Jamberry nail wraps have been on the beauty scene for a couple of years now, but I just got sent some and used them for the first time! What are nail wraps you ask? They are thin sheets of vinyl that adhere to your nails using heat and pressure, and come in a range of fun patterns and colours. Jamberry says their wraps can last up to 2 weeks on your nails, and I put that to the test. Now, I’m sure many of you are aware that Jamberry is a direct sales/network marketing business. For the purposes of this review, I am just going to focus on the wraps themselves – I’ll touch on their business operations at the end. I really wanted to keep an open mind and review the wraps in the same way I would any other product.
I was sent their Basic Bundle which is selection of 5 Jamberry nail wraps, an application kit, and a mini heater.
The application kit contained a nail file, buffer, scissors, clippers, orange stick, cuticle pusher, and nail prep wipes. I have most of these items already, due to being pretty into doing my own at-home manicures already but it would be handy if you don’t. It comes in a bag that I’ve put all my different wraps in so they don’t get lost in the chaos of my bedroom. I also received a Jamberry mini heater! Unlike some other brands of nail wraps I’ve tried, Jamberry nail wraps are best applied using heat. You don’t have to use their heater, you can easily use a hairdryer, but this is a more handy tool.
With 5 different designs to choose from, it was a hard decision and I had consult with people via posts on my Instagram story. I chose to apply the Brooklyn Bridge wrap, which is described as such”Intricate gold lines over a charcoal gray background make this luster finish wrap, ‘Brooklyn Bridge’ super-chic.” I took a LOT of photos during this process and put them together in this infographic type format, so it’s not toooo long of a post…but I’m feeling it heading that way already.
The wraps come in different sizes, so selecting the right size as per step #4 is quite important. It’s better to err on the side of smaller than bigger, because if it’s too big for your nail it’ll stick to the skin which makes it more liable to come off. Each wrap is enough to do two fingers unless your nails are very long. Most people will get 2-3 manicures from one sheet of wraps.
The first few nails I did felt pretty difficult, I won’t lie. I needed to focus on what I was doing, not leisurely slap some polish on my nails whilst watching The Bachelor in bed, but also I could never achieve this pattern if I was hand-painting it. Having all my tools laid out helped, and at least I could listen to a podcast while I did it – how good is My Favourite Murder, anyone?
Once I got the hang of it, it didn’t take me too long to apply my wraps. I timed for the second hand I did, and it took me 8 minutes, 30 seconds. Jamberry has some application tips and tricks on their website, which were quite helpful to me. I watched some youtube videos and read some blog posts too, and they recommended to wait a while before submerging your nails in water, so the adhesive has time to fully cured.
It was difficult to get the edges smooth – filing the excess off as they suggest resulting in quite a bit coming off. I had the same problem with the Sally Hansen nail polish strips that I reviewed a few years ago, which I remembered once I had already butchered a few of my nails. I found that the best approach was to use nail scissors to trim it as close as possible to my natural nail, and use a finer grit file to finish. Even after doing that, things continually caught under the tips of the wrap. Every time I ran my hands through my hair, they would come out with bits of hair stuck under them! A friend suggested using clear nail polish or nail glue to stick down the tips but to me that defeated the purpose of the wraps. I wanted to use them exactly as instructed so I could review them properly.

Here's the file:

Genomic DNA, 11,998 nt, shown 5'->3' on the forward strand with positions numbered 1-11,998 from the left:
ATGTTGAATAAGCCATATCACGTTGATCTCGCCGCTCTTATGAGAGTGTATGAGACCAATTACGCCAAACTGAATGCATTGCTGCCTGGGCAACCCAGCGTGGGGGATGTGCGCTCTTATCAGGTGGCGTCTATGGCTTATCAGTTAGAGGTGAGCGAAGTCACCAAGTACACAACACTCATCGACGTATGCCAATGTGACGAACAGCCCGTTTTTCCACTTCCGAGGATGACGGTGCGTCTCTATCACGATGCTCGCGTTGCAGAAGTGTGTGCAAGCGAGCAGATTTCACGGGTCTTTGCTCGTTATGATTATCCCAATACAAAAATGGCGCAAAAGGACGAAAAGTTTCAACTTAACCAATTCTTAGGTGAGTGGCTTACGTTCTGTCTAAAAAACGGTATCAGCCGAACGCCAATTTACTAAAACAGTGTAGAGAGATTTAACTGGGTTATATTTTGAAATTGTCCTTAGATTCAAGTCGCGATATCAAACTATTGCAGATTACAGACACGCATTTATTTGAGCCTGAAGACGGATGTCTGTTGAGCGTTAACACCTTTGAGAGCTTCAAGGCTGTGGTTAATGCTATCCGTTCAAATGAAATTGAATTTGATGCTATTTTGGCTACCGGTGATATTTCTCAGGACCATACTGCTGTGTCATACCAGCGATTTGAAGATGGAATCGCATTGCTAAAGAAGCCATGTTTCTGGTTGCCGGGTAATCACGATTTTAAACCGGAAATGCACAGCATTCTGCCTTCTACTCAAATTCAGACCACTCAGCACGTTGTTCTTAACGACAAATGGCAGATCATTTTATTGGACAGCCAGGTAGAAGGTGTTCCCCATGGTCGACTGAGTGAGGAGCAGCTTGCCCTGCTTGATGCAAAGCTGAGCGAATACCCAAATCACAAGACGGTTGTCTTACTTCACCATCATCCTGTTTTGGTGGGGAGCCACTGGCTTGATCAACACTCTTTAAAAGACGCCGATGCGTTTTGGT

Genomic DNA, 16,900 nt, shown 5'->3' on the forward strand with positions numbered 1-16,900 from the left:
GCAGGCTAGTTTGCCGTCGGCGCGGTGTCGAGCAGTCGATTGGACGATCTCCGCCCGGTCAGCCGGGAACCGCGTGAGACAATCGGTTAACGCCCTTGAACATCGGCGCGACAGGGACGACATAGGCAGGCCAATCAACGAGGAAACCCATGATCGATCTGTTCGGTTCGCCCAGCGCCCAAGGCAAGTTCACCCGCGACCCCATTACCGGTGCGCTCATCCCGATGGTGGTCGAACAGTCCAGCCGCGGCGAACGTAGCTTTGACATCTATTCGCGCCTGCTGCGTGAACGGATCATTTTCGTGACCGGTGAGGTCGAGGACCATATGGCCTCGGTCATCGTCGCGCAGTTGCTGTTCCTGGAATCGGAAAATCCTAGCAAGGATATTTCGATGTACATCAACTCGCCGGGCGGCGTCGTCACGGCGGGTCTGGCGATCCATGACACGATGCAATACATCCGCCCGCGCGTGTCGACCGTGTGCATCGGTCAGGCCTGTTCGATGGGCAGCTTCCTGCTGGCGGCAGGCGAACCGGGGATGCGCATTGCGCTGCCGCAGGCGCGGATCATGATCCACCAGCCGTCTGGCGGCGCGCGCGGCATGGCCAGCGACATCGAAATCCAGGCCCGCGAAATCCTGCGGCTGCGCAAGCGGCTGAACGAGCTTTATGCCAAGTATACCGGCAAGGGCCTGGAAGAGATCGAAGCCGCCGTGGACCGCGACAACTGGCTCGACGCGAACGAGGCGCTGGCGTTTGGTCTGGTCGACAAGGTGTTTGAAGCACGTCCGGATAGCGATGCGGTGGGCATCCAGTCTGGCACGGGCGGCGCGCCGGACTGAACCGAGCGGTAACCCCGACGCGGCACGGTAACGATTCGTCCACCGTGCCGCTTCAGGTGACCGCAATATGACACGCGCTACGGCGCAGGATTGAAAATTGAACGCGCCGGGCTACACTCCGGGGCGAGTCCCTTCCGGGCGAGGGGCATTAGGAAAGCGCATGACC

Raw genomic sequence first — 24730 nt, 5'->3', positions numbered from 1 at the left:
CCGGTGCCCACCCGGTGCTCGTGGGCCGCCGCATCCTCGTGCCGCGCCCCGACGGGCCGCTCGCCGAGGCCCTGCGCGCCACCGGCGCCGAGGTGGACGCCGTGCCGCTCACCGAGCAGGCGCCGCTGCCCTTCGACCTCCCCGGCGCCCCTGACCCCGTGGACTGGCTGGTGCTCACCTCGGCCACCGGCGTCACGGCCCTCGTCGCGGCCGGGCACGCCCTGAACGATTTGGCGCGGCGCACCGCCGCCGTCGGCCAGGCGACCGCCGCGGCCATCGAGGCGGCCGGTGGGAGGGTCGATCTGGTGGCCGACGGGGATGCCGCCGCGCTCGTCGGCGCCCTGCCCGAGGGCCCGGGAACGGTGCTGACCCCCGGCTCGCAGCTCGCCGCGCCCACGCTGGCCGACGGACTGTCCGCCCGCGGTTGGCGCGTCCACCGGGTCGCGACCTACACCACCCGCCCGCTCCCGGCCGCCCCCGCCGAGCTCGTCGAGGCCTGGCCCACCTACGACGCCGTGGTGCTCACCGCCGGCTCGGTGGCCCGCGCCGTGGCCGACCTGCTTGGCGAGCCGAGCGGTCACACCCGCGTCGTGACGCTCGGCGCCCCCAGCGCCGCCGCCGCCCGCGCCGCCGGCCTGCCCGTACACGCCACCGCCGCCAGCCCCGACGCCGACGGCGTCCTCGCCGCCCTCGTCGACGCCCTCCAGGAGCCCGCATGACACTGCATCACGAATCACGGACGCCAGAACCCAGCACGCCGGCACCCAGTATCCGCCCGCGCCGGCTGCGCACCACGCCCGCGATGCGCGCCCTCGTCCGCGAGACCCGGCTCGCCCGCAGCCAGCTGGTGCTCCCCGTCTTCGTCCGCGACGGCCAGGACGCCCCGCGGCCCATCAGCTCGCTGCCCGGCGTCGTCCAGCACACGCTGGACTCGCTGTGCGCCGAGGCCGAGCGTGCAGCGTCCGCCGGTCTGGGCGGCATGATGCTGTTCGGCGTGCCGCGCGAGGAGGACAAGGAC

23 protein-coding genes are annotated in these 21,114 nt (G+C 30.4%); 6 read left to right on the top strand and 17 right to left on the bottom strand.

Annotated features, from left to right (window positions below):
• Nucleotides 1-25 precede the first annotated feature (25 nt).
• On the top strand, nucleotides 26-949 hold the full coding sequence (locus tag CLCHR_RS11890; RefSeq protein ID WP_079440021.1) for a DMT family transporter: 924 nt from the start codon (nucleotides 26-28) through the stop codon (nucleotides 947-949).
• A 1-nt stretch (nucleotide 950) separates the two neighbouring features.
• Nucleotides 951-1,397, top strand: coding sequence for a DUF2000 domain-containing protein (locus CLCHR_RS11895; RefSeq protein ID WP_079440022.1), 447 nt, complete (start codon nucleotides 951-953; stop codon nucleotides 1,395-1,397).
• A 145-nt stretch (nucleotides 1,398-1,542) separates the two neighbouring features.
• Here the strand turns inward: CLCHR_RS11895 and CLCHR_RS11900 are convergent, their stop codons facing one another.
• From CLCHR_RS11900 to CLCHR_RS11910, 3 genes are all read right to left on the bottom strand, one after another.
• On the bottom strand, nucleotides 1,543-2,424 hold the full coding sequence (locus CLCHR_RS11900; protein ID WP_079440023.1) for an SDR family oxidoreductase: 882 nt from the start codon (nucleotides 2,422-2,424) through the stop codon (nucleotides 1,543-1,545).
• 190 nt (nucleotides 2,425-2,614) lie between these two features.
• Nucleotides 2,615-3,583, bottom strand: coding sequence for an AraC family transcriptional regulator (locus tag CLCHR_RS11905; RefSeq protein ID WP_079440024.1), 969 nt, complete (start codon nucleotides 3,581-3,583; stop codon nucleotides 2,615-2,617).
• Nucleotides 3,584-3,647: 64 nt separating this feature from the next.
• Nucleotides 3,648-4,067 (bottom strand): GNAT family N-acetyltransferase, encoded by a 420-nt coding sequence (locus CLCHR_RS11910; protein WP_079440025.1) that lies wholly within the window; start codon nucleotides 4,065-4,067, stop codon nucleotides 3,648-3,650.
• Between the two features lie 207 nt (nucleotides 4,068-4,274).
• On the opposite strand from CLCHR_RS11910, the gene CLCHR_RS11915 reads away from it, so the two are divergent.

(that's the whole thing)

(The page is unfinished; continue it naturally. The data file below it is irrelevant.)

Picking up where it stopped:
I applied Jamberry nail wraps on Saturday afternoon, and on the following Monday morning, so a little over 8 days later, one peeled off. I could have reapplied another one, but by then I was a bit bored of them and decided to take them all off. To remove you just heat them up and slide them off, which was nice and easy. I actually did it using my car heater on a long drive, but a normal person would probably use a hairdryer. These removal instructions come on the wrap packet.
Like I said earlier, Jamberry is a direct sales or multi-level marketing company. To be frank, I generally dislike the way MLM companies operate, both in how they market to consumers, and just the general principle of their company structure. When Jamberry launched in NZ I was bombarded with messages to buy/sell/promote, as were most other bloggers I know. Some of their behaviour particularly towards to a nail artist I’m friends with really put me off trying them for a long time. After she tried them I became curious about what the product itself was actually like and decided to take the plunge. I tried these courtesy of a PR agency for Jamberry so I haven’t actually shopped via a consultant. If make an order online you can enter the name of a consultant and they receive a commission. Jamberry reps also do parties either virtual or in person, like Tupperware and most other direct sales companies.
A packet of Jamberry nail wraps range in price from $24 to $28.50 here in New Zealand, plus $9.95 shipping. Currently on the Jamberry website there’s a promotion of buy 3 sheets or wraps, and get 1 free. The Basic Bundle of 5 wraps, application kit, and mini heater normally costs $94 in NZ. I haven’t used the rest of my wraps yet, but I probably will. I don’t think I would buy them though, unless the metallic/shiny ones perform differently in terms of the whole ‘getting stuck under my hair’ thing.
What do you think of these Jamberry nail wraps? Have you tried them before? I’d love to know your thoughts!